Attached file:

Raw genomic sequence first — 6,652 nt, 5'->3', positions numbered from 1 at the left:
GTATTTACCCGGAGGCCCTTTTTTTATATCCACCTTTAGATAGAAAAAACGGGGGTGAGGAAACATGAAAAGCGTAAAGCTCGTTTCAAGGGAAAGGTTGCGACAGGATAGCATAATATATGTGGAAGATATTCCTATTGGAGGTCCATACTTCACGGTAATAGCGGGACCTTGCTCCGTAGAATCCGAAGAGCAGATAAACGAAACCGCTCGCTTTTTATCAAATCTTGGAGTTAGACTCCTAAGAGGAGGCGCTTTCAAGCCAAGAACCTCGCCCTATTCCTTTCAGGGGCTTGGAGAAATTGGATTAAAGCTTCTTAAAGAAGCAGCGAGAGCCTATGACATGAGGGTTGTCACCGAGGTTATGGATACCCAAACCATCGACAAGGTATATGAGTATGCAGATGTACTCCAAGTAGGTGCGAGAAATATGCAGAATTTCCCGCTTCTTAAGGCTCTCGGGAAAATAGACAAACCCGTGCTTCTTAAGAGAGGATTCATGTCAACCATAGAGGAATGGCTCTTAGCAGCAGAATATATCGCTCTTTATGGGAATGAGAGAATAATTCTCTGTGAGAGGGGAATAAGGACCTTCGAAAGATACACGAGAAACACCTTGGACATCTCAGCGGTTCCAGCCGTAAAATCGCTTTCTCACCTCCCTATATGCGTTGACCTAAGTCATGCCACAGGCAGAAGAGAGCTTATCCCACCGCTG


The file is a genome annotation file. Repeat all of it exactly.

Raw genomic sequence first — 6,652 nt, 5'->3', positions numbered from 1 at the left:
GTATTTACCCGGAGGCCCTTTTTTTATATCCACCTTTAGATAGAAAAAACGGGGGTGAGGAAACATGAAAAGCGTAAAGCTCGTTTCAAGGGAAAGGTTGCGACAGGATAGCATAATATATGTGGAAGATATTCCTATTGGAGGTCCATACTTCACGGTAATAGCGGGACCTTGCTCCGTAGAATCCGAAGAGCAGATAAACGAAACCGCTCGCTTTTTATCAAATCTTGGAGTTAGACTCCTAAGAGGAGGCGCTTTCAAGCCAAGAACCTCGCCCTATTCCTTTCAGGGGCTTGGAGAAATTGGATTAAAGCTTCTTAAAGAAGCAGCGAGAGCCTATGACATGAGGGTTGTCACCGAGGTTATGGATACCCAAACCATCGACAAGGTATATGAGTATGCAGATGTACTCCAAGTAGGTGCGAGAAATATGCAGAATTTCCCGCTTCTTAAGGCTCTCGGGAAAATAGACAAACCCGTGCTTCTTAAGAGAGGATTCATGTCAACCATAGAGGAATGGCTCTTAGCAGCAGAATATATCGCTCTTTATGGGAATGAGAGAATAATTCTCTGTGAGAGGGGAATAAGGACCTTCGAAAGATACACGAGAAACACCTTGGACATCTCAGCGGTTCCAGCCGTAAAATCGCTTTCTCACCTCCCTATATGCGTTGACCTAAGTCATGCCACAGGCAGAAGAGAGCTTATCCCACCGCTG